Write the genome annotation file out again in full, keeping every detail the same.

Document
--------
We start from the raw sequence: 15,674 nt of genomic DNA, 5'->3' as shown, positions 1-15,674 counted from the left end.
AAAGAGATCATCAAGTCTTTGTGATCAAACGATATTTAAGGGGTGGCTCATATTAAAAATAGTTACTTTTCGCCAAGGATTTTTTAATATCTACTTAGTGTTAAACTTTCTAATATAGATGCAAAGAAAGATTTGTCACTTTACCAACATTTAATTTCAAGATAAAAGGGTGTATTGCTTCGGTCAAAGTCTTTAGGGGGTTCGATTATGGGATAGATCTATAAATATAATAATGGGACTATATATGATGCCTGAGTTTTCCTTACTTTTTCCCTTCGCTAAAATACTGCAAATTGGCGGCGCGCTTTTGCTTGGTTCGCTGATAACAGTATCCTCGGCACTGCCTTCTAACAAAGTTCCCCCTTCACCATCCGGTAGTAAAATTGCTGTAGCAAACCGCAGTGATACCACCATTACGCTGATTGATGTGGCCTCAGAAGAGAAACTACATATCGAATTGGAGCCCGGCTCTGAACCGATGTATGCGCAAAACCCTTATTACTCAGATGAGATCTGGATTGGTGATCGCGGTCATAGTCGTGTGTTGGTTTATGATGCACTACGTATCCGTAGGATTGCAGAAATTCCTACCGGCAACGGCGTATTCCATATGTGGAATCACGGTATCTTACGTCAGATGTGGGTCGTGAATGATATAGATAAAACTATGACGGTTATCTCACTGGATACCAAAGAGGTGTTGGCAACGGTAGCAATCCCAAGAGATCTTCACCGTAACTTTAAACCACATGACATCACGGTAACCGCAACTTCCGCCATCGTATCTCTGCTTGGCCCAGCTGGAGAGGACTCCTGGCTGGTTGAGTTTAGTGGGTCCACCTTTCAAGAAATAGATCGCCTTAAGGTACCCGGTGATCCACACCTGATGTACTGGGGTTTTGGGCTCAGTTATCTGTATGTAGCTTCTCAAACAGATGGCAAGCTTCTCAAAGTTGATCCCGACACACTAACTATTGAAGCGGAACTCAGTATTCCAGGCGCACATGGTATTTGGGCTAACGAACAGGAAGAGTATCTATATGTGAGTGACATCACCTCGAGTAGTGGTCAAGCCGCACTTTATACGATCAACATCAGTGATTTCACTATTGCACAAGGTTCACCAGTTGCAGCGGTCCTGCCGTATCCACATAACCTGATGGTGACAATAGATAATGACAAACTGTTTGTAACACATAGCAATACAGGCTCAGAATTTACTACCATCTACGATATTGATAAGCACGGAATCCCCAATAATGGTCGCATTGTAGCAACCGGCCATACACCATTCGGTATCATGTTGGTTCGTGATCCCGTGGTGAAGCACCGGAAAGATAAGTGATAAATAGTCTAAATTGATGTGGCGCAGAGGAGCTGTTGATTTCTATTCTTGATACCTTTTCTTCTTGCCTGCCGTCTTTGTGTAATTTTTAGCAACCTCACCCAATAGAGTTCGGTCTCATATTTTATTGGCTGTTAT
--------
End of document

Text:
We start from the raw sequence: 15,674 nt of genomic DNA, 5'->3' as shown, positions 1-15,674 counted from the left end.
AAAGAGATCATCAAGTCTTTGTGATCAAACGATATTTAAGGGGTGGCTCATATTAAAAATAGTTACTTTTCGCCAAGGATTTTTTAATATCTACTTAGTGTTAAACTTTCTAATATAGATGCAAAGAAAGATTTGTCACTTTACCAACATTTAATTTCAAGATAAAAGGGTGTATTGCTTCGGTCAAAGTCTTTAGGGGGTTCGATTATGGGATAGATCTATAAATATAATAATGGGACTATATATGATGCCTGAGTTTTCCTTACTTTTTCCCTTCGCTAAAATACTGCAAATTGGCGGCGCGCTTTTGCTTGGTTCGCTGATAACAGTATCCTCGGCACTGCCTTCTAACAAAGTTCCCCCTTCACCATCCGGTAGTAAAATTGCTGTAGCAAACCGCAGTGATACCACCATTACGCTGATTGATGTGGCCTCAGAAGAGAAACTACATATCGAATTGGAGCCCGGCTCTGAACCGATGTATGCGCAAAACCCTTATTACTCAGATGAGATCTGGATTGGTGATCGCGGTCATAGTCGTGTGTTGGTTTATGATGCACTACGTATCCGTAGGATTGCAGAAATTCCTACCGGCAACGGCGTATTCCATATGTGGAATCACGGTATCTTACGTCAGATGTGGGTCGTGAATGATATAGATAAAACTATGACGGTTATCTCACTGGATACCAAAGAGGTGTTGGCAACGGTAGCAATCCCAAGAGATCTTCACCGTAACTTTAAACCACATGACATCACGGTAACCGCAACTTCCGCCATCGTATCTCTGCTTGGCCCAGCTGGAGAGGACTCCTGGCTGGTTGAGTTTAGTGGGTCCACCTTTCAAGAAATAGATCGCCTTAAGGTACCCGGTGATCCACACCTGATGTACTGGGGTTTTGGGCTCAGTTATCTGTATGTAGCTTCTCAAACAGATGGCAAGCTTCTCAAAGTTGATCCCGACACACTAACTATTGAAGCGGAACTCAGTATTCCAGGCGCACATGGTATTTGGGCTAACGAACAGGAAGAGTATCTATATGTGAGTGACATCACCTCGAGTAGTGGTCAAGCCGCACTTTATACGATCAACATCAGTGATTTCACTATTGCACAAGGTTCACCAGTTGCAGCGGTCCTGCCGTATCCACATAACCTGATGGTGACAATAGATAATGACAAACTGTTTGTAACACATAGCAATACAGGCTCAGAATTTACTACCATCTACGATATTGATAAGCACGGAATCCCCAATAATGGTCGCATTGTAGCAACCGGCCATACACCATTCGGTATCATGTTGGTTCGTGATCCCGTGGTGAAGCACCGGAAAGATAAGTGATAAATAGTCTAAATTGATGTGGCGCAGAGGAGCTGTTGATTTCTATTCTTGATACCTTTTCTTCTTGCCTGCCGTCTTTGTGTAATTTTTAGCAACCTCACCCAATAGAGTTCGGTCTCATATTTTATTGGCTGTTAT